Minutes IETF99: acme
Automated Certificate Management Environment
||Minutes IETF99: acme
The draft passed a second WGLC and has gone for IESG review. There are
some minor editorial issues. No further work is expected.
There was no presenter or slides. The CAA draft says what authentication
mechanisms are available. It could also be used for non-acme mechanisms (eg
browser CAs). That would mean maintaining a registry of tokens for
authentication mechanisms and co-operation with the CA/B Forum. It is looking
at improving its authentication stuff and would probably be receptive. CA/B
Forum seems to lack focus though: might need them to commit to a deadline. The
CA/B Forum has concerns that new baseline requirements will be backwards
There was a unanimous hum for a solution that does acme and non-acme auth
The draft discusses auto-renewal mechanisms. It's not clear what
should be done when the certificate life and the Expire: header disagree.
Perhaps an absolute date could be used for killing the certificate even if an
acme client is renewing/refreshing lookups. Certificate revocation issues are
not yet fully worked out. It was suggested acme certificates could use three
values: is available from/is available until/drop dead date for automated
A new version of the draft should be done for IETF100 and would probably
go for WGLC.
This related draft was not discussed. It will probably get adopted as a WG
document at a future meeting.
Jon Peterson's slides are here:
Endpoints could have authentication tokens, though it's more likely to
be the intermediary (SIP proxy, SBC, etc) that holds these. Jon was/is trying
to be neutral on how these tokens would be stored and accessed. Current
thinking in the telco world is these would be in a database owned, operated
and controlled by the telco responsible for the number (block). An ENUM like
solution would be an obvious approach since both E.164 numbering and domain
names use hierarchical name spaces. However telcos seem to be hostile to a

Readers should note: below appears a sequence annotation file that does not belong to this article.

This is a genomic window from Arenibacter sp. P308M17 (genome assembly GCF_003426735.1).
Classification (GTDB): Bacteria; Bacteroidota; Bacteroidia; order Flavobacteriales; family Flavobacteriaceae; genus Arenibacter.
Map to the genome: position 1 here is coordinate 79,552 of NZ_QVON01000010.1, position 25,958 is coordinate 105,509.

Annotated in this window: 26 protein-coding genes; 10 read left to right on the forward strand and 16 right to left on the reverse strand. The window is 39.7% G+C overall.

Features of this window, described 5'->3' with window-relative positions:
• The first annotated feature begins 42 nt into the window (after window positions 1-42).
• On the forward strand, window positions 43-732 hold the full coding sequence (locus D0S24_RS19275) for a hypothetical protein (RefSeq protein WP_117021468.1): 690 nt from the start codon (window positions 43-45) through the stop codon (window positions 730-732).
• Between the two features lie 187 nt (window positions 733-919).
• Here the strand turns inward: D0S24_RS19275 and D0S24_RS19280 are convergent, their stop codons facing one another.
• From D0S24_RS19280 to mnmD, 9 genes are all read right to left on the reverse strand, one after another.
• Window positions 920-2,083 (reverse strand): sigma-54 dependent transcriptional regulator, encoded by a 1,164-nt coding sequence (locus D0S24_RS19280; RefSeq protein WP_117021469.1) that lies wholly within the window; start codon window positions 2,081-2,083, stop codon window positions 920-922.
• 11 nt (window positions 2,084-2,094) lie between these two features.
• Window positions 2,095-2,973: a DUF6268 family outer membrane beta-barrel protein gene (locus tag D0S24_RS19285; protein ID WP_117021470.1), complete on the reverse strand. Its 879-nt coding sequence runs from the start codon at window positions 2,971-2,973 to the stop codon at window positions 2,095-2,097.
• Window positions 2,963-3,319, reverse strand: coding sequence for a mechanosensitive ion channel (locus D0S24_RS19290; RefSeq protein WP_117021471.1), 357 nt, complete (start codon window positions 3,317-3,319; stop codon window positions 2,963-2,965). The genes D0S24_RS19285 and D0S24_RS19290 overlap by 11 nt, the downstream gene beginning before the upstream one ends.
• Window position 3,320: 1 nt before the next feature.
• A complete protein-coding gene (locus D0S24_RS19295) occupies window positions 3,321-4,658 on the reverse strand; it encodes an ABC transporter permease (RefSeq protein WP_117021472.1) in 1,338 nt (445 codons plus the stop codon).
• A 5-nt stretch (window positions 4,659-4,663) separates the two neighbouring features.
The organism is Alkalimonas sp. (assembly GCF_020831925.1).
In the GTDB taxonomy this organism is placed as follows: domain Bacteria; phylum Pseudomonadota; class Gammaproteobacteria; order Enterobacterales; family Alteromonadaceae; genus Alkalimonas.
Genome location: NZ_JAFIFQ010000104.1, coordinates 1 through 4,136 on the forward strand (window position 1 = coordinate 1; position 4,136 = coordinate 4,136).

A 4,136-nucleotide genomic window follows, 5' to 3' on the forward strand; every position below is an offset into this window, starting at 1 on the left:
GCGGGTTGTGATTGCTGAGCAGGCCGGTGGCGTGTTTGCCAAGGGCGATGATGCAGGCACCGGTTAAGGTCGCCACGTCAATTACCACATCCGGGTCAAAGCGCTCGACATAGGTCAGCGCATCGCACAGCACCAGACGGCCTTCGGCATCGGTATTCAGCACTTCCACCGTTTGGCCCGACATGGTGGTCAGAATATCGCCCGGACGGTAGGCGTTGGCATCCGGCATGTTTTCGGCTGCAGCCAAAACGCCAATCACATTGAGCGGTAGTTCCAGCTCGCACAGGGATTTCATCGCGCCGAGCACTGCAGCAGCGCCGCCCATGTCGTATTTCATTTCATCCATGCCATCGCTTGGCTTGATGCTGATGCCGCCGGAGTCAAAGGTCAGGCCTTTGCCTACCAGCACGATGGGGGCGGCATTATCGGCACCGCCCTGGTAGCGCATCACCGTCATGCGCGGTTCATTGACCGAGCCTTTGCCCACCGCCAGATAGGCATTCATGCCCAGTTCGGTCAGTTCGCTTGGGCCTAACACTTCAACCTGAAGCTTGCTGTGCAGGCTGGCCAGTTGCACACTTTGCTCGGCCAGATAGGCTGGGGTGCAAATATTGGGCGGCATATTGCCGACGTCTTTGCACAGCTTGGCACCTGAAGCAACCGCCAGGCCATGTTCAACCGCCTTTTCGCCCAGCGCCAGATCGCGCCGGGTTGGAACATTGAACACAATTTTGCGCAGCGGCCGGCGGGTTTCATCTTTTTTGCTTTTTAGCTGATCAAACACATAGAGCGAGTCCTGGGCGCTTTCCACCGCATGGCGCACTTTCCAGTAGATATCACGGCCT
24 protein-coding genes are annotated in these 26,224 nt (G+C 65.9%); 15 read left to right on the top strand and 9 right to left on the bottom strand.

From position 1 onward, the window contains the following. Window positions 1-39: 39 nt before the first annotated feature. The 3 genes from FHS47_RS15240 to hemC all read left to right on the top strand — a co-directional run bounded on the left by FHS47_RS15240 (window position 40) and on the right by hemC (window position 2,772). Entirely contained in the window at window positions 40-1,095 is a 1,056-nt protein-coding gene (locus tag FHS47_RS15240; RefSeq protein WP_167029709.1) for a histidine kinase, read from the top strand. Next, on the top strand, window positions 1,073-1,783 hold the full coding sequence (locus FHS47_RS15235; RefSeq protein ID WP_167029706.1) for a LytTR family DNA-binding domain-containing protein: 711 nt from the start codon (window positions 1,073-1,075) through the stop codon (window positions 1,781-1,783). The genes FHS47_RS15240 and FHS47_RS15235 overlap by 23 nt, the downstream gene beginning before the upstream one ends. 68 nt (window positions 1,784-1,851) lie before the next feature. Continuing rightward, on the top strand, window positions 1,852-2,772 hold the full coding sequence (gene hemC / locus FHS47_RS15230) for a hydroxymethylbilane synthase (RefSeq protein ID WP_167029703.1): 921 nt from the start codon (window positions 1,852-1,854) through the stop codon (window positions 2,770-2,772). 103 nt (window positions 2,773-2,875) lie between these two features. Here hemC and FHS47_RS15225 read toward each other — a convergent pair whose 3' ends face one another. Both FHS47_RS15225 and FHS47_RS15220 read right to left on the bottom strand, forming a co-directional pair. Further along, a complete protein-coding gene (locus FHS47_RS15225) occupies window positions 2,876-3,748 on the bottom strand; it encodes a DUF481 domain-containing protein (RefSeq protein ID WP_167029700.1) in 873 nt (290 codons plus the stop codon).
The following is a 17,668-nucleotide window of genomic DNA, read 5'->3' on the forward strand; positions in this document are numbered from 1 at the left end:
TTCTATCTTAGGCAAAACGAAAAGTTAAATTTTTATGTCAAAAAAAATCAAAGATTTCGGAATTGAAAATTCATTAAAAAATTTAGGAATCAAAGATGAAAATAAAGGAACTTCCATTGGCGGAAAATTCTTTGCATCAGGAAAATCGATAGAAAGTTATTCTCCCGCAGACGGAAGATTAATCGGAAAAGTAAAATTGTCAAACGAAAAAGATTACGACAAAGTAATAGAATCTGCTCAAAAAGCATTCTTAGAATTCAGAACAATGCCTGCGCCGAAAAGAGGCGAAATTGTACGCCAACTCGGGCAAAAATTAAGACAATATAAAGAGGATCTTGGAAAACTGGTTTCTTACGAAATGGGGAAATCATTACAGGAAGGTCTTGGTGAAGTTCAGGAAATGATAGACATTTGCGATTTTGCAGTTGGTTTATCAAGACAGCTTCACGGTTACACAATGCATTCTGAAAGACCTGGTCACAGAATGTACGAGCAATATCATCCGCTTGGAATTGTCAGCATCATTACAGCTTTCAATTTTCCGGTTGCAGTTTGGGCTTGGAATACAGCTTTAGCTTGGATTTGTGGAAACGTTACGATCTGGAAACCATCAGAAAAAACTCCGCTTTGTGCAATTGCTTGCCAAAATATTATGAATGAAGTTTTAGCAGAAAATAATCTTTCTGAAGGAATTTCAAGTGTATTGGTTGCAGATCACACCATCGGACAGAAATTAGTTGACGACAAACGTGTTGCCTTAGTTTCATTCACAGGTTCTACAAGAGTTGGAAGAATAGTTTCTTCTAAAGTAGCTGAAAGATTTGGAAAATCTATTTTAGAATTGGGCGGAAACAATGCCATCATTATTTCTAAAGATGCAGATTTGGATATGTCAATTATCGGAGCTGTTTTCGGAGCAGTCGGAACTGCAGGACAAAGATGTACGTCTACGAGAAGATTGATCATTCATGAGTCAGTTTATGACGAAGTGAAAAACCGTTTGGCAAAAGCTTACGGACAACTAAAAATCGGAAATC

Mary Barnes's slides are here:
The draft's been updated to account for the service provider code
token used by SHAKEN (signature-based handling of asserted information using
token), the specification adopted by two US telco bodies, ATIS and the SIP
Forum. Richard Barnes suggested this could become a generic identification
mechanism, not just for phone number sand SIP addresses.
6. draft-ietf-acme-email-smime and draft-ietf-acme-email-tls
Alexey Melnikov's slides:
Alexey said there's a demand for authenticating IMAP(S) servers. The
WG didn't have a clear consensus for any of the three options he proposed.
There was some objection to using a Service Name Indication in TLS. He agreed
to drop that and continue with the options of using DNS SRV records (or
similar) to specify the protocol and port number or adding extensions to SMTP
The WG noted Alexey's optimism for S/MIME. He claimed it is more
widely deployed than most people realise. Some Outlook users are forced to use
7. Recharter discussion
This was over in a few seconds. AD Kathleen Moriarty said the WG should
just update its milestones and charter and then inform the IESG. The WG did
not seem to want or need a long debate over what the revised milestones and
charter should be. The WG co-chairs will probably be responsible for updating
these and getting WG consensus.
Someone asked if CAs would issue ACME-based certificates for acme. Richard
Barnes said Digicert was still trying to work out what to do. They were
interested in principle.
Yoav Nir has replaced Ted Hardie as co-chair now that Ted has been
appointed to the IAB.